Monday, January 21, 2008
Ancient Ships & Sea Trade
The ancient Phoenician boatbuilding skills are not a lost art . . . in fact they are still in use today. Sanford Holst documented this remarkable experience in Lebanon: "When I was in Tyre in 2004, the local boatmaster was just finishing one-and-a-half years of work constructing a boat by hand using the old Phoenician methods described below. It was an absolutely beautiful vessel, and he took the time to tell me about many of the details that went into it. The maiden voyage was to be two days later. On the second day, I was having lunch at the harbor in Byblos -- about 70 miles (115 km) north of Tyre -- and quite incredibly the Phoenician boat sailed directly into the harbor and docked right in front of my table! The crew was as surprised as I was. We happily celebrated their successful voyage."
Phoenician ships have always been a source of astonishment to the many people who believe history is just one long upward sweep from the primitive past to the cultured present. In fact, it is more a matter of ups and downs, with the present (hopefully) being higher than the past. This was dramatically illustrated by the Dark Ages which followed the fall of the Roman Empire. Before that time, ancient ships were quite spectacular.
The rise of the Phoenicians' shipbuilding and sea trade from meager fisherman roots to opulent cargoes of gold, jewels and royal-purple cloth is explored in Chapters 2 through 19 of Phoenicians: Lebanon's Epic Heritage. Shipbuilding and sea trade are woven throughout the Phoenicians' long history due to their vital importance in shaping and supporting early Lebanese society.
An unfortunate hazard of sea trade is shipwrecks, but several of them turned out to be blessings in disguise -- at least for us -- because they preserved excellent examples of early ships and cargoes. And what a remarkable story they tell.
Consider the wreck at Uluburun, just off the coast of what is today called Turkey but back then was on the Byblos - Cyprus - Greece trade route. It showed us how these ships were laboriously and painstakingly built by carving each piece of wood in the hull to create a row of "pockets" along the edge. On the piece of wood beside it, a similar row of pockets was carved, with each one being lined up exactly opposite a pocket in the neighboring board. A small piece of wood (tenon) was then put in each pocket (mortise) of one of the boards, which ended up looking like it had a long row of wooden teeth.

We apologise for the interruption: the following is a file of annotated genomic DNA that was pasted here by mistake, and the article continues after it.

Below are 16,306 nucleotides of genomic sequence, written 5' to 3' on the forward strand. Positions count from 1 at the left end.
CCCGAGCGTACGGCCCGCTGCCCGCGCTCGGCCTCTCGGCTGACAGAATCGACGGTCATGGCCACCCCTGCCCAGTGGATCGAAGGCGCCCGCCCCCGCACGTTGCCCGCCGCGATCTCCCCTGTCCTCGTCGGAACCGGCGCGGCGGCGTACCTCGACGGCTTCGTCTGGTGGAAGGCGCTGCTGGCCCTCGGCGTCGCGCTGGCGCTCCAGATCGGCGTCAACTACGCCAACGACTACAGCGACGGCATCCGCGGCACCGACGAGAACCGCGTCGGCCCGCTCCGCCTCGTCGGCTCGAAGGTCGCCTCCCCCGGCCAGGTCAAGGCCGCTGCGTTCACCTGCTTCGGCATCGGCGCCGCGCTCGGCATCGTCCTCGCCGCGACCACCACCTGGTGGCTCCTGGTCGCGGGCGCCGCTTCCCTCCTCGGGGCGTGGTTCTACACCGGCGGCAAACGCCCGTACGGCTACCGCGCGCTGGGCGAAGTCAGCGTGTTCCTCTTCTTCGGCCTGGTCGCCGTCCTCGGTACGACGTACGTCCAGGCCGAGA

Then the second board was placed beside it and -- with any luck at all -- its own pockets fit perfectly onto the teeth of the other. Finally a round hole was drilled through each pocket-and-tooth, and a wooden peg was placed in the hole. When all the pegs were in place, the two boards could not be separated by any amount of force by wave or cargo. And this was done for virtually every board in the hull. Their craftsmanship was not only beautiful, it was incredibly strong. [Diagram and info from Appendix A: Art of Boatbuilding in Phoenicians: Lebanon's Epic Heritage]
Nor were these boats tiny. The galley fighting ships, with their rows of galley oars, could have a crew of over a hundred people. That is a pretty good size. But even those were small compared to the Phoenician cargo ships with their vast, rounded hulls. These ocean-going ships were built for huge loads and long hauls. They made the extended trips from Mediterranean ports out to Cadiz, Lixis and other destinations on the Atlantic Ocean coasts of Spain and Morocco, and had to make each trip count.
People have remarked that those cargo ships which sailed the seas for many hundreds of years B.C. were comparable in size to the ones Columbus sailed to America in 1492 A.D. Thor Heyerdahl, the modern-day explorer, noted that the Phoenicians could have sailed to Central America themselves. I don't know if they did or not, but well-informed people see it as being within the capabilities of Phoenician ships and navigators. That is quite a compliment to these early people of the sea and what they were able to accomplish.